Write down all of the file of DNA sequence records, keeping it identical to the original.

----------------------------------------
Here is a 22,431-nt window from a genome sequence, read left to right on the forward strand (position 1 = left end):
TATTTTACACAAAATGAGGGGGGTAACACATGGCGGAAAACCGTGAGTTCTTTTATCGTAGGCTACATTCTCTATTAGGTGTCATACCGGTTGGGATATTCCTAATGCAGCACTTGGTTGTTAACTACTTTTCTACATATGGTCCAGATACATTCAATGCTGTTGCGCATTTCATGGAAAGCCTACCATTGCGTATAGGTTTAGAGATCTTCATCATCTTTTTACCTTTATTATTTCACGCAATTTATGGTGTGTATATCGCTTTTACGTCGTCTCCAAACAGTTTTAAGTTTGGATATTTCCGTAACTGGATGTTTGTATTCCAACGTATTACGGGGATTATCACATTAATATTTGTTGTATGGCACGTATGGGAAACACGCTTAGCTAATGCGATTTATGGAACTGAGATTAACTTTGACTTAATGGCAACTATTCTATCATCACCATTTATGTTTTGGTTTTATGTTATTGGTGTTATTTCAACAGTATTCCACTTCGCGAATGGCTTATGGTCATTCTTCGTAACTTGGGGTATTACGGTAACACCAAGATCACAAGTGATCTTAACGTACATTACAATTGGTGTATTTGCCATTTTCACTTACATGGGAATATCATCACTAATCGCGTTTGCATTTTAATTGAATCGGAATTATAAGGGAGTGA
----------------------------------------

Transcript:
Here is a 22,431-nt window from a genome sequence, read left to right on the forward strand (position 1 = left end):
TATTTTACACAAAATGAGGGGGGTAACACATGGCGGAAAACCGTGAGTTCTTTTATCGTAGGCTACATTCTCTATTAGGTGTCATACCGGTTGGGATATTCCTAATGCAGCACTTGGTTGTTAACTACTTTTCTACATATGGTCCAGATACATTCAATGCTGTTGCGCATTTCATGGAAAGCCTACCATTGCGTATAGGTTTAGAGATCTTCATCATCTTTTTACCTTTATTATTTCACGCAATTTATGGTGTGTATATCGCTTTTACGTCGTCTCCAAACAGTTTTAAGTTTGGATATTTCCGTAACTGGATGTTTGTATTCCAACGTATTACGGGGATTATCACATTAATATTTGTTGTATGGCACGTATGGGAAACACGCTTAGCTAATGCGATTTATGGAACTGAGATTAACTTTGACTTAATGGCAACTATTCTATCATCACCATTTATGTTTTGGTTTTATGTTATTGGTGTTATTTCAACAGTATTCCACTTCGCGAATGGCTTATGGTCATTCTTCGTAACTTGGGGTATTACGGTAACACCAAGATCACAAGTGATCTTAACGTACATTACAATTGGTGTATTTGCCATTTTCACTTACATGGGAATATCATCACTAATCGCGTTTGCATTTTAATTGAATCGGAATTATAAGGGAGTGA